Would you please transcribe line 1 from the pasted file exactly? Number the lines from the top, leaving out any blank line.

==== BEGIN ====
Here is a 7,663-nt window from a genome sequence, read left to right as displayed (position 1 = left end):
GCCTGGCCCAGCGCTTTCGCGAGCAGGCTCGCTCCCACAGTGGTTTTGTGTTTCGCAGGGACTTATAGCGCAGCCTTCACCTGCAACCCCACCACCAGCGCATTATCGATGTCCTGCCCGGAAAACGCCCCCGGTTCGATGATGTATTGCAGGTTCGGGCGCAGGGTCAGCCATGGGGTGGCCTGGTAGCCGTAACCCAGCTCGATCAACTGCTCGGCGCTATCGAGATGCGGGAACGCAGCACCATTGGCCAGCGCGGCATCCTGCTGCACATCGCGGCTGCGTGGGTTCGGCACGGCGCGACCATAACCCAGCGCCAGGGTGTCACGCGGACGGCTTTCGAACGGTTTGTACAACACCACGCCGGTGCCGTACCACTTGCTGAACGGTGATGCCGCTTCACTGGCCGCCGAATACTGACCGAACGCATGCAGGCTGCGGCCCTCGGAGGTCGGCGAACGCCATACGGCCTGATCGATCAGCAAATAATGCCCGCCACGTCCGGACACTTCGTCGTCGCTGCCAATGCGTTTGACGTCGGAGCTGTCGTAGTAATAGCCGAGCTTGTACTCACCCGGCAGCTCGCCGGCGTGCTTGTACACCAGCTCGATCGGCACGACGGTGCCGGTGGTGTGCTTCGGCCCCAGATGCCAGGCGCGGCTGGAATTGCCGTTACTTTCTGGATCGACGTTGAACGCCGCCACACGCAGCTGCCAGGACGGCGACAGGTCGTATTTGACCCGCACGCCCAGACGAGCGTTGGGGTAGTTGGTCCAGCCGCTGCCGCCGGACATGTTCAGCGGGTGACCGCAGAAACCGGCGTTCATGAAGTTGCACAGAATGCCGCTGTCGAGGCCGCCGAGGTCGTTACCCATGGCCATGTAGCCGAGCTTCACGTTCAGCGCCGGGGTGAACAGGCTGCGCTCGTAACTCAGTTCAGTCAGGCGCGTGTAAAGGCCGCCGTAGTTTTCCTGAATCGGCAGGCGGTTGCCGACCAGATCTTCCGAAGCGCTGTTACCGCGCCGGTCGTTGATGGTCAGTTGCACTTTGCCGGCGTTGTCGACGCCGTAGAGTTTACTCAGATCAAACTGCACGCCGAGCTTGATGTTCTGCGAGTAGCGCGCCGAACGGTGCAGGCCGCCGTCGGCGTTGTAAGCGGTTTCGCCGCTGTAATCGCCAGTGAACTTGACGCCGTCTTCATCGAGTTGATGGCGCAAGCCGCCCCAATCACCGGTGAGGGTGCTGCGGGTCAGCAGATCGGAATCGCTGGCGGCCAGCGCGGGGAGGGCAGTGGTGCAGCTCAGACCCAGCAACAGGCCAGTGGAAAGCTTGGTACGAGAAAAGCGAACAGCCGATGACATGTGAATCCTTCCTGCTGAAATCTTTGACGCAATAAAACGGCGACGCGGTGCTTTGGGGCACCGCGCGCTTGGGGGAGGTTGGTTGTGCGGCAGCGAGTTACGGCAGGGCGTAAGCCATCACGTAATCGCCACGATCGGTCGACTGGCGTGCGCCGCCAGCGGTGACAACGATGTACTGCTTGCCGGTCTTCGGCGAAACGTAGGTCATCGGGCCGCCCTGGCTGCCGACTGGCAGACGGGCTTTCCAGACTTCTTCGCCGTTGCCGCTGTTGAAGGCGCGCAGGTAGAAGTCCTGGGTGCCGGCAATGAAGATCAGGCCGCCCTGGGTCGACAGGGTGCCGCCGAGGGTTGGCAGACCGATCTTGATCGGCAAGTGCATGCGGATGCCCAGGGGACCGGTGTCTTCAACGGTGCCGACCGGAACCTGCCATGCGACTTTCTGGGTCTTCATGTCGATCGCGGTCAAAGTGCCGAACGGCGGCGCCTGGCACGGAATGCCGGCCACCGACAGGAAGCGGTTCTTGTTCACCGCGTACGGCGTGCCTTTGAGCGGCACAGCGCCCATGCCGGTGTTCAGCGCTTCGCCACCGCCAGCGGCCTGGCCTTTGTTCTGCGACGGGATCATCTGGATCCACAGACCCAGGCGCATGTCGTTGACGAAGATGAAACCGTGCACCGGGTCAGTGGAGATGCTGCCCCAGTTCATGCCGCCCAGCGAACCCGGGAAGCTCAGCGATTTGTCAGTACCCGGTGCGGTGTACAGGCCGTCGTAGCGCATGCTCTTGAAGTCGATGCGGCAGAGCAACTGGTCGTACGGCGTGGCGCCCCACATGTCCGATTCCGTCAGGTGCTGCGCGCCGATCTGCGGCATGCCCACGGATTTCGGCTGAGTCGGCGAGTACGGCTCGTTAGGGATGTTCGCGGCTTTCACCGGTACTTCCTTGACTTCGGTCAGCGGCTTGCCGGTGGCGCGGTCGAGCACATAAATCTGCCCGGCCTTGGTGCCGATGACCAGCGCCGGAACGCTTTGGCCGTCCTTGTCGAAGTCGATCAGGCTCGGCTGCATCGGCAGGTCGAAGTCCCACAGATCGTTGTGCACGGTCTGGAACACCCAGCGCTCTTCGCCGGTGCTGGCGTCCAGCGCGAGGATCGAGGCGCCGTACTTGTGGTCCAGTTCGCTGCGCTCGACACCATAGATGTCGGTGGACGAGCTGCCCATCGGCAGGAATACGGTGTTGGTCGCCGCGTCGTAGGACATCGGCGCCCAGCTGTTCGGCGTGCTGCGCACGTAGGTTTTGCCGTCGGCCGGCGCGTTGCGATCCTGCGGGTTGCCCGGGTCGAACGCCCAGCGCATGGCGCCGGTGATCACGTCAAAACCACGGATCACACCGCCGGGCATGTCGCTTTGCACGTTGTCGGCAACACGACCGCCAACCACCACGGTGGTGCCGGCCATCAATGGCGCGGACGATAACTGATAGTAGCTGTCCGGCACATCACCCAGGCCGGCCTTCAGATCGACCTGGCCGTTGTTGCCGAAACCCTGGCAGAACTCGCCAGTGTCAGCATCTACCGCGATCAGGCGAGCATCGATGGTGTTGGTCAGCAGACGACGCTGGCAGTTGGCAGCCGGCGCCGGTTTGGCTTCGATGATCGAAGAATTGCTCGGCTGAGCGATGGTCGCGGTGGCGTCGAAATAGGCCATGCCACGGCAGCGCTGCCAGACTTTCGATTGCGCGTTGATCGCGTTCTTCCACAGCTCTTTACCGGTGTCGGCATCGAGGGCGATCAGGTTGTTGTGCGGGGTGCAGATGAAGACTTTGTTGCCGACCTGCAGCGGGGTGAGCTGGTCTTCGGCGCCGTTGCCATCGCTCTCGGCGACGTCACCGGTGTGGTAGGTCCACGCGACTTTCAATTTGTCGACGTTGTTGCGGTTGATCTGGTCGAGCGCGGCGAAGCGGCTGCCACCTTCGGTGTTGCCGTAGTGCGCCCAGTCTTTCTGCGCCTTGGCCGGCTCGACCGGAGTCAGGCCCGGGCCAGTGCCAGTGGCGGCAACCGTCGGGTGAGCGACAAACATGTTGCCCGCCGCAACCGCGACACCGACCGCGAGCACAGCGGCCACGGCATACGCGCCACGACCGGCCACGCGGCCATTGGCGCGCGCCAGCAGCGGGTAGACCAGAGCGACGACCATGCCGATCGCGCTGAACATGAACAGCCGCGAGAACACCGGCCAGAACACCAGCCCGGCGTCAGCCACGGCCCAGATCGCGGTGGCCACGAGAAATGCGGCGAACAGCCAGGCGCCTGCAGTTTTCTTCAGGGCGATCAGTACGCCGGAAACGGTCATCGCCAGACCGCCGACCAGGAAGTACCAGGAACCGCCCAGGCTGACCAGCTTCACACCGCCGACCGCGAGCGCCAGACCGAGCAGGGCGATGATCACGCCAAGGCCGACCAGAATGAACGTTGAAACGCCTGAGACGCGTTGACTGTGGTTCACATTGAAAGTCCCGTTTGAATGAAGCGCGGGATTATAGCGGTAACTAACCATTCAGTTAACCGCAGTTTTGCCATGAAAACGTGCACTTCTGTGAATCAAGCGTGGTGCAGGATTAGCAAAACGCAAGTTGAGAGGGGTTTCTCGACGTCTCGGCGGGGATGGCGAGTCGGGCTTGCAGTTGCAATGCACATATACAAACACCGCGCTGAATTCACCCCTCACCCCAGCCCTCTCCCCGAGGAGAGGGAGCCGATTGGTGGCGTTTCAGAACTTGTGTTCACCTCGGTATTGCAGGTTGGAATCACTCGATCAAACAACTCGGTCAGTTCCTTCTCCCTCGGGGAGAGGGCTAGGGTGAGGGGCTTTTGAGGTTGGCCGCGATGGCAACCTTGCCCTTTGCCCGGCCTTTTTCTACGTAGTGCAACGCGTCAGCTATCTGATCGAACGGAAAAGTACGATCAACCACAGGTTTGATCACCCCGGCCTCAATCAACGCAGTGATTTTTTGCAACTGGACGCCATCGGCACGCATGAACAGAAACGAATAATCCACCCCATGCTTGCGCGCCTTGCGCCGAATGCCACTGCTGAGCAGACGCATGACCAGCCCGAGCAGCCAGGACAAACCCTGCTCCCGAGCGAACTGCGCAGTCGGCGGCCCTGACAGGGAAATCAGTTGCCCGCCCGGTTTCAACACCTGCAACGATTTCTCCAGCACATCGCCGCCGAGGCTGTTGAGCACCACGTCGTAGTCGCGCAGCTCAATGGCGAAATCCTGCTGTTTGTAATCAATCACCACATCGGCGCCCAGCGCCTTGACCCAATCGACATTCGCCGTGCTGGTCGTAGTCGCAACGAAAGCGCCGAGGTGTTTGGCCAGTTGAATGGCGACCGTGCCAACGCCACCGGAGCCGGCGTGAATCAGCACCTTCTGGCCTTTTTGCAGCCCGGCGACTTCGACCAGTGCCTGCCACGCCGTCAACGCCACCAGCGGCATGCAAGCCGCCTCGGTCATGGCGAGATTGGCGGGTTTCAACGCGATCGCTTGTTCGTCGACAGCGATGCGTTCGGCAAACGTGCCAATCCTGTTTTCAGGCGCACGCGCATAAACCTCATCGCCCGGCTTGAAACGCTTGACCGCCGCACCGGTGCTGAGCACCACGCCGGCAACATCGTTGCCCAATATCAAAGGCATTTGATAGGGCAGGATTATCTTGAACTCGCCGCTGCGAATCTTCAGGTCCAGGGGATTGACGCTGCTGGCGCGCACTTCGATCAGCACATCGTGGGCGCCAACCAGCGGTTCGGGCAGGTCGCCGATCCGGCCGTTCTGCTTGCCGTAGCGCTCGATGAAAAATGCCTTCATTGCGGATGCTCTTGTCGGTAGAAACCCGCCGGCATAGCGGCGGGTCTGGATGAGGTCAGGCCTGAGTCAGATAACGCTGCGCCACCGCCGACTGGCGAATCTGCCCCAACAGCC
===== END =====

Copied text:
Here is a 7,663-nt window from a genome sequence, read left to right as displayed (position 1 = left end):